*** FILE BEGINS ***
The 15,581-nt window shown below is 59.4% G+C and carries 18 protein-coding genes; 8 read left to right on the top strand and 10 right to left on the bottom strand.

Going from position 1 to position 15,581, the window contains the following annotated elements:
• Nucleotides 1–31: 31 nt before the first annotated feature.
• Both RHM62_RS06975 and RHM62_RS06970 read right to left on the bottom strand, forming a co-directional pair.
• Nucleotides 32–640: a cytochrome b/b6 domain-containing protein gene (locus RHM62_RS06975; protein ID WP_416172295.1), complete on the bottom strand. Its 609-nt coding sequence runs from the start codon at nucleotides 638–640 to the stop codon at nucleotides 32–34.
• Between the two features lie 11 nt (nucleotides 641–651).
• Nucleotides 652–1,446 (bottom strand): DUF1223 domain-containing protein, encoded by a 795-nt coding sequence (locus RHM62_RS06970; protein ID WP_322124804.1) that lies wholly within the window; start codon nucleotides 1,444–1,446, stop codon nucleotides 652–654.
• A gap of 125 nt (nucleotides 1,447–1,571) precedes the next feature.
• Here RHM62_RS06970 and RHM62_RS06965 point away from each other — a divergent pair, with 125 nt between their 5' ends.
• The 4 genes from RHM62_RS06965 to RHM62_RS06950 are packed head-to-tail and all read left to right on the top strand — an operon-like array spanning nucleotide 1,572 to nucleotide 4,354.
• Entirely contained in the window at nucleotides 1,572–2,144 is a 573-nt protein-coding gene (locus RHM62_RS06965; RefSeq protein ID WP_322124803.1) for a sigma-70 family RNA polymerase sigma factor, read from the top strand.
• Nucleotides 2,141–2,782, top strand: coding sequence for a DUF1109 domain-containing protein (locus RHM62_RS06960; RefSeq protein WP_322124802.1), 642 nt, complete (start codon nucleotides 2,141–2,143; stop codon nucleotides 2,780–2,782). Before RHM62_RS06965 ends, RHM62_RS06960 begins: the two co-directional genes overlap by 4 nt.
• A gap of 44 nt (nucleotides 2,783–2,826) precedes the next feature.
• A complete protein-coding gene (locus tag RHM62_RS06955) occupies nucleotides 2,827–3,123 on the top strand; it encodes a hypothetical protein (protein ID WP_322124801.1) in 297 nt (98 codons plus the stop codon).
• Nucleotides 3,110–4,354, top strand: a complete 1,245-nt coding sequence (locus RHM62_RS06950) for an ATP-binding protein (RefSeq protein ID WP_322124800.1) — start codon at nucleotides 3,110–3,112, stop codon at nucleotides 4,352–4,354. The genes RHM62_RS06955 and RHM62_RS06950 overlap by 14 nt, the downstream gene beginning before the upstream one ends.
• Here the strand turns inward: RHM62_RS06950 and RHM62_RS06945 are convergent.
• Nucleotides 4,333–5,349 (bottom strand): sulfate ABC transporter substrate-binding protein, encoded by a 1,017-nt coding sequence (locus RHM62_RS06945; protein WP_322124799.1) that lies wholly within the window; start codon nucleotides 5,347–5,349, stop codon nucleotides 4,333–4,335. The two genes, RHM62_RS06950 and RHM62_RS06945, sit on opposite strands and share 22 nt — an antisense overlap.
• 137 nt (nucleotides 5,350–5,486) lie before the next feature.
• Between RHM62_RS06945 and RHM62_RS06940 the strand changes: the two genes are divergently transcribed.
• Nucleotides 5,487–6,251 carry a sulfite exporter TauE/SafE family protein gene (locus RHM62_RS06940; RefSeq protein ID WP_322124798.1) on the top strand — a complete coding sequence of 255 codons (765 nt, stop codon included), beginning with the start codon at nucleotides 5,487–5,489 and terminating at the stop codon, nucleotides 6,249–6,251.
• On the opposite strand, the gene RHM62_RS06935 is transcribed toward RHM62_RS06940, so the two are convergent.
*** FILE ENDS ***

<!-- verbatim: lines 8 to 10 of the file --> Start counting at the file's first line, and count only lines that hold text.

• A gap of 125 nt (nucleotides 1,447–1,571) precedes the next feature.
• Here RHM62_RS06970 and RHM62_RS06965 point away from each other — a divergent pair, with 125 nt between their 5' ends.
• The 4 genes from RHM62_RS06965 to RHM62_RS06950 are packed head-to-tail and all read left to right on the top strand — an operon-like array spanning nucleotide 1,572 to nucleotide 4,354.